Just like evaluating the competition, contractors should take a look at their own company. This means eliminating the bias of the “we want to” and “we should be” and honestly answer the same set of 14 questions. If it’s hard to answer some of the questions, take the time to clearly develop an efficient strategy for the firm. This will go a long way in helping make the right decisions on what work is best to pursue.

It will take time to create an unfair advantage on any project opportunity. Focus your company efforts around the opportunities and the customers where an unfair advantage can be created. If estimators are busy pushing out more and more estimates, they will not have the capacity to get and create a cost advantage. Estimating teams should dedicate their efforts to finding ways to include more of what a customer “wants and expects”, at reasonable costs. This is the start of developing a winning strategy.

Applying a winning strategy can change the competitive landscape. Customers are the ultimate decision makers. They determine who wins and who loses. It seems obvious: Win strategies marry the customer’s hot buttons and requirements with your company’s capabilities, approach and pricing to create an unfair advantage for your company. This gives the customer something in addition to price when evaluating contractors and bids.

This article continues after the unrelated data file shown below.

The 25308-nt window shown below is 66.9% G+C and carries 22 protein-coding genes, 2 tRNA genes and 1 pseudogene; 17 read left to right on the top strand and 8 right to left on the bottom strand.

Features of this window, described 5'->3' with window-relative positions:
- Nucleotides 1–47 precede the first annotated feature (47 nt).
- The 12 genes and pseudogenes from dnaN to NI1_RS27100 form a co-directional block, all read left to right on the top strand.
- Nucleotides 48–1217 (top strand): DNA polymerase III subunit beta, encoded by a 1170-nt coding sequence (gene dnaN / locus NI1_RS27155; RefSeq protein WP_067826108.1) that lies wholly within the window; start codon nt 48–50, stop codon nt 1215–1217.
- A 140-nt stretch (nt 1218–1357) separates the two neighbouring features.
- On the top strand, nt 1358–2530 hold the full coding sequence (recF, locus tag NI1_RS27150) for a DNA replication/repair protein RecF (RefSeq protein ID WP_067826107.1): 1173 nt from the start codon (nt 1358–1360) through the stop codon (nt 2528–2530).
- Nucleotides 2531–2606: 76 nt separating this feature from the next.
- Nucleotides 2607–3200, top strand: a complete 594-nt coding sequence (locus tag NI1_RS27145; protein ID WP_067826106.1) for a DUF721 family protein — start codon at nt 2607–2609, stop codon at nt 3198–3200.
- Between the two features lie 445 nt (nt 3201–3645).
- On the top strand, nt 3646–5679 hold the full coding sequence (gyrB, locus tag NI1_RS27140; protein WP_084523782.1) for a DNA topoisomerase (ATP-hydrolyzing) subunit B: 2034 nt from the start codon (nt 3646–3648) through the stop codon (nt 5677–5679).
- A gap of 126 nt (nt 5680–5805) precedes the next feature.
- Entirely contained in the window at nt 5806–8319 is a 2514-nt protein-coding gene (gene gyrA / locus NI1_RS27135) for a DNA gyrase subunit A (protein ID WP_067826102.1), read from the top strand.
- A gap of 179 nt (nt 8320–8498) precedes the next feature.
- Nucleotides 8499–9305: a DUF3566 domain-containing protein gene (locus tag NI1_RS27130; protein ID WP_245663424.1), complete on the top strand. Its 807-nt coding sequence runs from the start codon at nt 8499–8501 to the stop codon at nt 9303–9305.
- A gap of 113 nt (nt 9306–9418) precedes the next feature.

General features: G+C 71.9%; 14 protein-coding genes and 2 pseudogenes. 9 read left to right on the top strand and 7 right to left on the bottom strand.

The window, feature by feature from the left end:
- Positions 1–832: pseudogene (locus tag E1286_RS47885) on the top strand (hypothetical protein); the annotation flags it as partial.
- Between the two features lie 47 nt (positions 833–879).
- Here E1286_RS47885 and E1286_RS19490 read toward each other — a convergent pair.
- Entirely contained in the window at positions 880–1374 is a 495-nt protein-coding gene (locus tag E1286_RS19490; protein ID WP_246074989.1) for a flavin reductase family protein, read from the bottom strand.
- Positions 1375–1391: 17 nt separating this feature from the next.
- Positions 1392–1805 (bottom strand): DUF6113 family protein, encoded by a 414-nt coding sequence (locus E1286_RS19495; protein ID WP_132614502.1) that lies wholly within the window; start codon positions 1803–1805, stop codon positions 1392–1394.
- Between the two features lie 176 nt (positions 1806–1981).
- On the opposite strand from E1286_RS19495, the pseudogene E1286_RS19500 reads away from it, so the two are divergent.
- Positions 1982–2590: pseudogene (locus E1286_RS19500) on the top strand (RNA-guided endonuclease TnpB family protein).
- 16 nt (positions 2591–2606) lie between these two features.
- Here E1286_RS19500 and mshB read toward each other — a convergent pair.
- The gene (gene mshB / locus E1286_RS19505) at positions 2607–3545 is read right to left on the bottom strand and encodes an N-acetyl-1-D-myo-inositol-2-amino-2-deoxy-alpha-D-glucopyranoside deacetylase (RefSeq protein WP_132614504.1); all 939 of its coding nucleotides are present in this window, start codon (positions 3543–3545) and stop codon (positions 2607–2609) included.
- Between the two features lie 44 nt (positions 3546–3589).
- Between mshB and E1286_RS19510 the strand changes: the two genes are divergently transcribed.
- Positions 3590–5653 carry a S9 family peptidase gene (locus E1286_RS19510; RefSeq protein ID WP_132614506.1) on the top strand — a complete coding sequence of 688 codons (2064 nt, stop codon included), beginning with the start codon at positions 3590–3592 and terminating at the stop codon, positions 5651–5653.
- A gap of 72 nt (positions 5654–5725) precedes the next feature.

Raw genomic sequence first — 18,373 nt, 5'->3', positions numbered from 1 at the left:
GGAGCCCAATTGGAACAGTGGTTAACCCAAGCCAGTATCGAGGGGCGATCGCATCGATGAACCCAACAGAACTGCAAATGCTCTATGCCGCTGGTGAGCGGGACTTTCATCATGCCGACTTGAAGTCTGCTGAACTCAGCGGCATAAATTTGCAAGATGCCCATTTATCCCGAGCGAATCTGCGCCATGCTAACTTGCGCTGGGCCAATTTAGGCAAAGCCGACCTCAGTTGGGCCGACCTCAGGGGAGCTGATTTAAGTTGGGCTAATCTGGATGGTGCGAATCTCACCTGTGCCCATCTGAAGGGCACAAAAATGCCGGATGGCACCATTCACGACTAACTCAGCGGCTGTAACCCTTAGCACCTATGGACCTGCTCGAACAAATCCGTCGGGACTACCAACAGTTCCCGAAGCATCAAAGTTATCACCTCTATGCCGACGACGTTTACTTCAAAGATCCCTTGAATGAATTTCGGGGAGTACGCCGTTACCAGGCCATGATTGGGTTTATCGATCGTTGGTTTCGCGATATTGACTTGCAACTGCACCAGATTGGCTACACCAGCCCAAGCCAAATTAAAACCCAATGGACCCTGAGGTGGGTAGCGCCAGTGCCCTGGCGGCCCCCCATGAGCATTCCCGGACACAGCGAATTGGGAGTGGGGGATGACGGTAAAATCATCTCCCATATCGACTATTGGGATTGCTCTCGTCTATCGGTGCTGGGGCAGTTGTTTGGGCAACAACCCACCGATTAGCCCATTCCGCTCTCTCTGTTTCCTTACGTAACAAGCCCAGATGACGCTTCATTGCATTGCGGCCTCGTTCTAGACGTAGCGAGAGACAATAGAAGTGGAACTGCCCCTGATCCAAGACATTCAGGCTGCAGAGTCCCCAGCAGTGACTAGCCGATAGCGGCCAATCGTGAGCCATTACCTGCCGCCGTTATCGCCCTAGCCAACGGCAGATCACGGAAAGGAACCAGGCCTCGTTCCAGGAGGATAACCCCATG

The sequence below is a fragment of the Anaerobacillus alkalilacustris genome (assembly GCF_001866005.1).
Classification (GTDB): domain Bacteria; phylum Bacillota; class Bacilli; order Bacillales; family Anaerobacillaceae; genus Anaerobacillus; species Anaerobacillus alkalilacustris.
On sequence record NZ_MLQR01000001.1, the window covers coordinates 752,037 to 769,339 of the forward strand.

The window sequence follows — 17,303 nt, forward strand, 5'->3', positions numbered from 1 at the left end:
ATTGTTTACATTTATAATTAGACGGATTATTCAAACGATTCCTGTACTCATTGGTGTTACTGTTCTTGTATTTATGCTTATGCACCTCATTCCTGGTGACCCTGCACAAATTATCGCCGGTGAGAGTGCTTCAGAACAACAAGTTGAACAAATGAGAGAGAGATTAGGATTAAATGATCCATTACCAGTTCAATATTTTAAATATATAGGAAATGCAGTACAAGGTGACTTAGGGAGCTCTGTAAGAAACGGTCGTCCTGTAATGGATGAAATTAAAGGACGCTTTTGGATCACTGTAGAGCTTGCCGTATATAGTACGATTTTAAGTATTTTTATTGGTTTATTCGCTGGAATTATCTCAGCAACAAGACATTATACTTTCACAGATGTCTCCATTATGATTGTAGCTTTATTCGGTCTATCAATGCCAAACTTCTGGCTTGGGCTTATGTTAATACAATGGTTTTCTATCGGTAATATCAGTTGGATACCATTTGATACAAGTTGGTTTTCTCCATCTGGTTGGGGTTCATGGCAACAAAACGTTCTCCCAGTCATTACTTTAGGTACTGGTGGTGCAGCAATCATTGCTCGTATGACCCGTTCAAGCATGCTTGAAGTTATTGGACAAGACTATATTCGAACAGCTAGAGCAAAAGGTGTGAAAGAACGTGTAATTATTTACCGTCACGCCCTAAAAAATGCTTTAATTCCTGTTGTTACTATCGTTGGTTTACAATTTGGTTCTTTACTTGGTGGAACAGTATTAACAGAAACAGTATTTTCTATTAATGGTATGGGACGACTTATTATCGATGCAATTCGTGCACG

Applying all three steps will  lower the cost of winning work, increase cost certainty, and drive up hit rates. This includes linking business development, marketing and operations with the estimating department to make sure that the right work is being targeted, hit rates are increasing, and the company is being positioned as the best and smartest option. Figure out how to build on the company’s core competencies and use the “real costs” to deliver a project proposal that sets you apart from the competition. This is a winning strategy. Can it be done on every job? Probably not. But what if the process helps win 5 or 10% more of the right projects?

Mike Clancy is a senior consultant at FMI Corporation and works with companies across the country to help them leverage their unique organizational resources and capabilities to build a competitive advantage. Clancy's key focus areas are developing corporate strategies and improving the work acquisition results of his contractor clients. He may be reached at 919.785.9299 or via email at

Cynthia Paul is a managing director at FMI. As FMI's practice leader for business development, Paul works with industry organizations to position them to capture market share and grow profitably by discovering their differentiated platform. She may be reached at 303.398.7206 or via email at

Tags: Costs, Estimating Construction

Leave A Reply